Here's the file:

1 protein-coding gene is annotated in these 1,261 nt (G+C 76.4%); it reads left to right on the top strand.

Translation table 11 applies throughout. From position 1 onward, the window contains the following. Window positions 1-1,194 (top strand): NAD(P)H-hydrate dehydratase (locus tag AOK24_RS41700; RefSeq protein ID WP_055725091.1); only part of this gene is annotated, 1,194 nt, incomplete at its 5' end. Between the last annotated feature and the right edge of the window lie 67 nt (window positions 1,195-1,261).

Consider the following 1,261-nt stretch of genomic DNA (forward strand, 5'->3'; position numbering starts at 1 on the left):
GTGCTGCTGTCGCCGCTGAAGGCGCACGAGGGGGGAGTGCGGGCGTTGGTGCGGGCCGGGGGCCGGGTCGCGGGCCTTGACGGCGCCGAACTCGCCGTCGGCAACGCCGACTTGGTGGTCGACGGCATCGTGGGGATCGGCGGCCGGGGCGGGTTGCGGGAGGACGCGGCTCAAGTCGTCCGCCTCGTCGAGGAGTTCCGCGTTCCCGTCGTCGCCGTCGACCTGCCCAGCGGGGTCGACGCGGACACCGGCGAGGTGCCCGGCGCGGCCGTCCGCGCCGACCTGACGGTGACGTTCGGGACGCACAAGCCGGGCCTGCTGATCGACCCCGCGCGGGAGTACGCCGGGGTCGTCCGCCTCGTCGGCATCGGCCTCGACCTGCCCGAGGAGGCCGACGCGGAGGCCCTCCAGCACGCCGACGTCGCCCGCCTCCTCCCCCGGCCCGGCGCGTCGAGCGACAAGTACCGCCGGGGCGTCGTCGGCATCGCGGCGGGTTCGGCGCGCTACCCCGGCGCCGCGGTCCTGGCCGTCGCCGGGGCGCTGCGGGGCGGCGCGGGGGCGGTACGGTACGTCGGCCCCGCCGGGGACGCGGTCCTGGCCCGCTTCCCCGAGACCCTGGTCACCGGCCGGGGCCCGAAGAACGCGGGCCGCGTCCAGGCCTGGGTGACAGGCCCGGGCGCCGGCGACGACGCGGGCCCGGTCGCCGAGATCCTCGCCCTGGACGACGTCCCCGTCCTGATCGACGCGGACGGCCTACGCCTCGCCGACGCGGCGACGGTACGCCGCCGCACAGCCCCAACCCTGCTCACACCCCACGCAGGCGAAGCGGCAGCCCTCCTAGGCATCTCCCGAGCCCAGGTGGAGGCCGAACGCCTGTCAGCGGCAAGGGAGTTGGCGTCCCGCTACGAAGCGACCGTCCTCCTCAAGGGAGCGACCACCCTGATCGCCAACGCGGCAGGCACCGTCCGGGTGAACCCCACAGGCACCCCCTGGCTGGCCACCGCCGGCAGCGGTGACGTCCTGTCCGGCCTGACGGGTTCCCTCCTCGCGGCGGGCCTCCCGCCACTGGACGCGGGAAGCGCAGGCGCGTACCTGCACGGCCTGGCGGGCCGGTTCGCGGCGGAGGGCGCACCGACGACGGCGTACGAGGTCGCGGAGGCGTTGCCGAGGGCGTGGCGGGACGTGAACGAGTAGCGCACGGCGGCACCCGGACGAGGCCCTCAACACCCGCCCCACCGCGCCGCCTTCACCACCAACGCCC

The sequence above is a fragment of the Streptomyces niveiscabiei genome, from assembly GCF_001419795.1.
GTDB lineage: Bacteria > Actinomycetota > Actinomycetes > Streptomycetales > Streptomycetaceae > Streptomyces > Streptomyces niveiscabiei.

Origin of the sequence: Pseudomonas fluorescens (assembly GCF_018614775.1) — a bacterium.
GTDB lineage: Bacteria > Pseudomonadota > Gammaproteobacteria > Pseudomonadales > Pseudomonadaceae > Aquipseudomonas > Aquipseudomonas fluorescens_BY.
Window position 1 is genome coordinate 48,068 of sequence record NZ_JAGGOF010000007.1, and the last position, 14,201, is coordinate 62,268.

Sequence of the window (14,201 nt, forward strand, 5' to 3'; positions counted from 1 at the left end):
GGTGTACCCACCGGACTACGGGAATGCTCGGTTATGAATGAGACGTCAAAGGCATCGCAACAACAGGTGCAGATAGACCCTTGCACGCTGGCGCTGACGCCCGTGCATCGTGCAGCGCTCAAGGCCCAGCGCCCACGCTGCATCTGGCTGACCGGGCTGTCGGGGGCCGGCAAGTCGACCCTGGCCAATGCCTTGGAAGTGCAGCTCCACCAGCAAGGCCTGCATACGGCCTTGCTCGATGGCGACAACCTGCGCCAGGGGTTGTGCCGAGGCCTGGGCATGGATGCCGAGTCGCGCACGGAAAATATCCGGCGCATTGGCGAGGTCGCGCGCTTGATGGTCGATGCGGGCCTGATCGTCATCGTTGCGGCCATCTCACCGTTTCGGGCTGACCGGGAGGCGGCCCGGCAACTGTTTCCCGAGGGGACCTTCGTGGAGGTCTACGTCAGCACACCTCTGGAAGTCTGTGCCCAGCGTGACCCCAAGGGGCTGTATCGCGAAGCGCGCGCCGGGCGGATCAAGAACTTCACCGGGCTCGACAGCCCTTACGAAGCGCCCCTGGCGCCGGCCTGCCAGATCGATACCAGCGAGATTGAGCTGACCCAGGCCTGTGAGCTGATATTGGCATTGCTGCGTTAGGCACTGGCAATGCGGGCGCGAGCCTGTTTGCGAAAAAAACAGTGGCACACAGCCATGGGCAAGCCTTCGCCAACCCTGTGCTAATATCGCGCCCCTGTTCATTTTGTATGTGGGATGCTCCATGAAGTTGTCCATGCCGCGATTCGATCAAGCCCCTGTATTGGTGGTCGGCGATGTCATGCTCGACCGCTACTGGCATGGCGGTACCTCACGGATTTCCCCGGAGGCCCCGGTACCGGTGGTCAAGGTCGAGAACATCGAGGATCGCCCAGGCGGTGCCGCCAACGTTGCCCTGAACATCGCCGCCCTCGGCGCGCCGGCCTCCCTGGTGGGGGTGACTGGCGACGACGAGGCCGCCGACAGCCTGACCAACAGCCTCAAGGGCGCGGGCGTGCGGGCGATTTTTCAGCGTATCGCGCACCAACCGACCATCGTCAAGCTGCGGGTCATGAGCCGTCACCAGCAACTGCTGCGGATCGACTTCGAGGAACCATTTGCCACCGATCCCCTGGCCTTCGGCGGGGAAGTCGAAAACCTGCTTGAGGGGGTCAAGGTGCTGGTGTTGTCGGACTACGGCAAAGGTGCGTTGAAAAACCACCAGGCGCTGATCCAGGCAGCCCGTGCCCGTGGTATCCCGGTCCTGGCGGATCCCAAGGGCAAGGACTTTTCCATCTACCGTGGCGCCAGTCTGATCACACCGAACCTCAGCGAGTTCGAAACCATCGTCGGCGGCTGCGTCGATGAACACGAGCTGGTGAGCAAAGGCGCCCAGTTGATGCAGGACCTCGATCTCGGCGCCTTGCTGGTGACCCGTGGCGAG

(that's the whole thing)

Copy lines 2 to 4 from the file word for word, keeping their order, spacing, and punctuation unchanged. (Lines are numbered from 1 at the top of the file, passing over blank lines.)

Translation table 11 applies throughout. From position 1 onward, the window contains the following. Window positions 1-1,194 (top strand): NAD(P)H-hydrate dehydratase (locus tag AOK24_RS41700; RefSeq protein ID WP_055725091.1); only part of this gene is annotated, 1,194 nt, incomplete at its 5' end. Between the last annotated feature and the right edge of the window lie 67 nt (window positions 1,195-1,261).

Consider the following 1,261-nt stretch of genomic DNA (forward strand, 5'->3'; position numbering starts at 1 on the left):
GTGCTGCTGTCGCCGCTGAAGGCGCACGAGGGGGGAGTGCGGGCGTTGGTGCGGGCCGGGGGCCGGGTCGCGGGCCTTGACGGCGCCGAACTCGCCGTCGGCAACGCCGACTTGGTGGTCGACGGCATCGTGGGGATCGGCGGCCGGGGCGGGTTGCGGGAGGACGCGGCTCAAGTCGTCCGCCTCGTCGAGGAGTTCCGCGTTCCCGTCGTCGCCGTCGACCTGCCCAGCGGGGTCGACGCGGACACCGGCGAGGTGCCCGGCGCGGCCGTCCGCGCCGACCTGACGGTGACGTTCGGGACGCACAAGCCGGGCCTGCTGATCGACCCCGCGCGGGAGTACGCCGGGGTCGTCCGCCTCGTCGGCATCGGCCTCGACCTGCCCGAGGAGGCCGACGCGGAGGCCCTCCAGCACGCCGACGTCGCCCGCCTCCTCCCCCGGCCCGGCGCGTCGAGCGACAAGTACCGCCGGGGCGTCGTCGGCATCGCGGCGGGTTCGGCGCGCTACCCCGGCGCCGCGGTCCTGGCCGTCGCCGGGGCGCTGCGGGGCGGCGCGGGGGCGGTACGGTACGTCGGCCCCGCCGGGGACGCGGTCCTGGCCCGCTTCCCCGAGACCCTGGTCACCGGCCGGGGCCCGAAGAACGCGGGCCGCGTCCAGGCCTGGGTGACAGGCCCGGGCGCCGGCGACGACGCGGGCCCGGTCGCCGAGATCCTCGCCCTGGACGACGTCCCCGTCCTGATCGACGCGGACGGCCTACGCCTCGCCGACGCGGCGACGGTACGCCGCCGCACAGCCCCAACCCTGCTCACACCCCACGCAGGCGAAGCGGCAGCCCTCCTAGGCATCTCCCGAGCCCAGGTGGAGGCCGAACGCCTGTCAGCGGCAAGGGAGTTGGCGTCCCGCTACGAAGCGACCGTCCTCCTCAAGGGAGCGACCACCCTGATCGCCAACGCGGCAGGCACCGTCCGGGTGAACCCCACAGGCACCCCCTGGCTGGCCACCGCCGGCAGCGGTGACGTCCTGTCCGGCCTGACGGGTTCCCTCCTCGCGGCGGGCCTCCCGCCACTGGACGCGGGAAGCGCAGGCGCGTACCTGCACGGCCTGGCGGGCCGGTTCGCGGCGGAGGGCGCACCGACGACGGCGTACGAGGTCGCGGAGGCGTTGCCGAGGGCGTGGCGGGACGTGAACGAGTAGCGCACGGCGGCACCCGGACGAGGCCCTCAACACCCGCCCCACCGCGCCGCCTTCACCACCAACGCCC